Date of Award
Doctor of Philosophy (PhD)
Uropathogenic E. coli (UPEC) are the principal cause of urinary tract infections (UTIs), one of the most common infections globally. Given the rising incidence of antibiotic resistance among UPEC strains, there is an increasing need to better understand the host response to UPEC and to develop ways to harness the bladder innate immune response that clears infection. In response to infection, the host attempts to limit the ability of UPEC to access iron, a metal critical to UPEC survival. Innate immune cells known as macrophages are known to regulate iron homeostasis through the production of pro-inflammatory cytokines, though it remains unclear what role macrophage iron regulation plays during a UTI. Bladder macrophages are also known to phagocytose UPEC via pathogen-recognition receptors. Innate immune cells such as macrophages and dendritic cells may also use these receptors to clear host apoptotic cells and debris, promoting tissue repair following UPEC infection. Macrophage scavenger receptor expression is known to be negatively regulated by genes involved in autophagy, a pathway for the degradation of intracellular components. This may implicate autophagy genes in the host response to UPEC. Furthermore, the autophagy protein ATG16L1 is also known to limit production of the pro-inflammatory cytokines that promote UPEC clearance. It remains unclear, however, whether ATG16L1 mediates this effect primarily through inhibition of the macrophage inflammatory response to UPEC. In this thesis, I investigated the role of inflammatory cytokines, ATG16L1, iron regulation, and scavenger receptors in the innate immune response to UPEC.
I found that ATG16L1 suppressed the host response to UPEC by suppressing macrophage IL-1 production. Furthermore, macrophages, in response to UPEC infection, retained free iron and took up iron bound to UPEC siderophores, thereby limiting UPEC survival by preventing UPEC from accessing iron. The pro-inflammatory cytokine IL-6 was required for macrophages to limit UPEC access to iron. I also found that both uninfected and UPEC-infected bladders contained dendritic cells that could phagocytose UPEC, particles/debris, and apoptotic cells via scavenger receptors. Moreover, bladder macrophages expressed scavenger receptors for the uptake of extracellular bacteria during the early innate immune cell response to UPEC infection, while expressing receptors for the clearance of bacteria, apoptotic cells, and particles during the tissue repair response that follows a UTI. Taken together, my work suggests that innate immune cell scavenger receptors may play a crucial role in maintaining bladder health in the absence of infection, clearing UPEC during a UTI, and promoting the tissue repair response that follows a UTI. Furthermore, modulating the host iron regulation response, and promoting macrophage inflammatory signaling, may provide an effective treatment for UTIs.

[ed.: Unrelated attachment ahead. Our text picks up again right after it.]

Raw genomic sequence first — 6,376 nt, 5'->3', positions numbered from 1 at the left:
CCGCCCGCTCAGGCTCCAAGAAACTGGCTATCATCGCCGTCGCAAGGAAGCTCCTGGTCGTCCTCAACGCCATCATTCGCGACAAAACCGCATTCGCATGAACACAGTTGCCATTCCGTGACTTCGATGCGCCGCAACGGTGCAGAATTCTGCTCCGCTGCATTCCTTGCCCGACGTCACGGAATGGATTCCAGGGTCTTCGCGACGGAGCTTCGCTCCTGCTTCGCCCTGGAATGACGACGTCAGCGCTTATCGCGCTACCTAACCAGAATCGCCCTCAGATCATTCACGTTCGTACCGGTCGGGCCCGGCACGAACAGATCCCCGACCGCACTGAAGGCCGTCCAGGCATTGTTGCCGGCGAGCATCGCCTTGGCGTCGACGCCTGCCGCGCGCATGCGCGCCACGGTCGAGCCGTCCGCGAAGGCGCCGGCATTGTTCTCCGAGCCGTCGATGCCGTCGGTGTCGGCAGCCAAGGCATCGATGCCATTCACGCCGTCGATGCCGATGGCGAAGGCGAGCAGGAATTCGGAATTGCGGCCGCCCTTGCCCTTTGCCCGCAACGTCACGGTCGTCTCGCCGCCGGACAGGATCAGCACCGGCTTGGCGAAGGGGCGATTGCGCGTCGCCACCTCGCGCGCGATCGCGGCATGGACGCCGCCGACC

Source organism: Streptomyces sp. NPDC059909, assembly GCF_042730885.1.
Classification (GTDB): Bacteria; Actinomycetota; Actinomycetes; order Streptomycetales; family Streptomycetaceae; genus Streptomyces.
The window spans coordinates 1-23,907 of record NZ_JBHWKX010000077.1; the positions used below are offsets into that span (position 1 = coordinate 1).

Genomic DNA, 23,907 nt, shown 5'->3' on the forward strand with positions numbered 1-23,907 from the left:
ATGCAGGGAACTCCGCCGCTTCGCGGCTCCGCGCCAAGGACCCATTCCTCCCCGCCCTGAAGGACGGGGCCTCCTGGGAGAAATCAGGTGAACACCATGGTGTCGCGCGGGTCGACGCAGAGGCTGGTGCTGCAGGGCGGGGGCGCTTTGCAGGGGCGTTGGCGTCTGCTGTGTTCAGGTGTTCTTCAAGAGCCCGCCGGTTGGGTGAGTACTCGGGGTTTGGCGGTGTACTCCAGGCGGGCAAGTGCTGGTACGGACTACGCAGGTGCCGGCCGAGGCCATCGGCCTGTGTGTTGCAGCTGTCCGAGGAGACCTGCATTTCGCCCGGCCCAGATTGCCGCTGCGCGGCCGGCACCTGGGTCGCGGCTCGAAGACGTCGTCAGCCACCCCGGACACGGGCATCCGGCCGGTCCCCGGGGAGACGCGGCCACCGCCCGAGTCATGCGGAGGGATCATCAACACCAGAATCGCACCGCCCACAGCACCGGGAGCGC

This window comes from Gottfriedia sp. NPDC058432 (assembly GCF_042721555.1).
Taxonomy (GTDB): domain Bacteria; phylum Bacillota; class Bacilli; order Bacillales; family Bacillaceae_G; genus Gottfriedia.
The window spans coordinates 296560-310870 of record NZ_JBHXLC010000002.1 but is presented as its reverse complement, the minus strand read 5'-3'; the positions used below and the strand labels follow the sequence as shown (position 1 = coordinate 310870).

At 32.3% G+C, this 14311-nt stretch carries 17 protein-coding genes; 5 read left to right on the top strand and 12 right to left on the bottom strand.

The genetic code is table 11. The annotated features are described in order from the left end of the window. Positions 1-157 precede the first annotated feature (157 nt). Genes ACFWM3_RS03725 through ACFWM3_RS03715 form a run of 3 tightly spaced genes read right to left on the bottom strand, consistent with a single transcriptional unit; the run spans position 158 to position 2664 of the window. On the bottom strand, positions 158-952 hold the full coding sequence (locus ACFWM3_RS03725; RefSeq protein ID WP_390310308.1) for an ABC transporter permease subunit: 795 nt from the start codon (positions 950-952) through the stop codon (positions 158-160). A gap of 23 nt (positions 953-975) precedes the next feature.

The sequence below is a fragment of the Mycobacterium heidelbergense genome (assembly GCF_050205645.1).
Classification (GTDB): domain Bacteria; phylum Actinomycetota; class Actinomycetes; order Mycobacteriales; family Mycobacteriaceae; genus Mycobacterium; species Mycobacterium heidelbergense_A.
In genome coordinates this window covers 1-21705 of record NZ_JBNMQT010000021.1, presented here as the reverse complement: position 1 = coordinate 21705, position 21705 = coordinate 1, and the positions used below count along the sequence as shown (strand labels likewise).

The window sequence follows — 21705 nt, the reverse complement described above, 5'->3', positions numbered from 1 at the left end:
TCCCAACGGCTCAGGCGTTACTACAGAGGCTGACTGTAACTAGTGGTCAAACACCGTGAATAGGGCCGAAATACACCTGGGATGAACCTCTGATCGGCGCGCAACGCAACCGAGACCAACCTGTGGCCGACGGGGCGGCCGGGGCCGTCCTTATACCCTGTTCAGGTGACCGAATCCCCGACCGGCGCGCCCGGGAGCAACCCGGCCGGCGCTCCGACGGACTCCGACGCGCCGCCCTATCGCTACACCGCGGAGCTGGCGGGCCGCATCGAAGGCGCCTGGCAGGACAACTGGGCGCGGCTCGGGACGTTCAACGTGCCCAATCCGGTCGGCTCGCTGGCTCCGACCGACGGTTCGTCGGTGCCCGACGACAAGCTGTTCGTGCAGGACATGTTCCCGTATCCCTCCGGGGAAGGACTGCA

Chair and Committee
Indira U. Mysorekar
Mary Dinauer, Abhinav Diwan, Jeff Miner, Gwendalyn Randolph,
Owusu-Boaitey, Nana Kwame, "Iron Regulation of Macrophage Responses to Uropathogenic E. coli" (2016). Arts & Sciences Electronic Theses and Dissertations. 761.
Allergy and Immunology Commons, Immunology and Infectious Disease Commons, Medical Immunology Commons
Permanent URL: https://doi.org/10.7936/K7PG1Q1S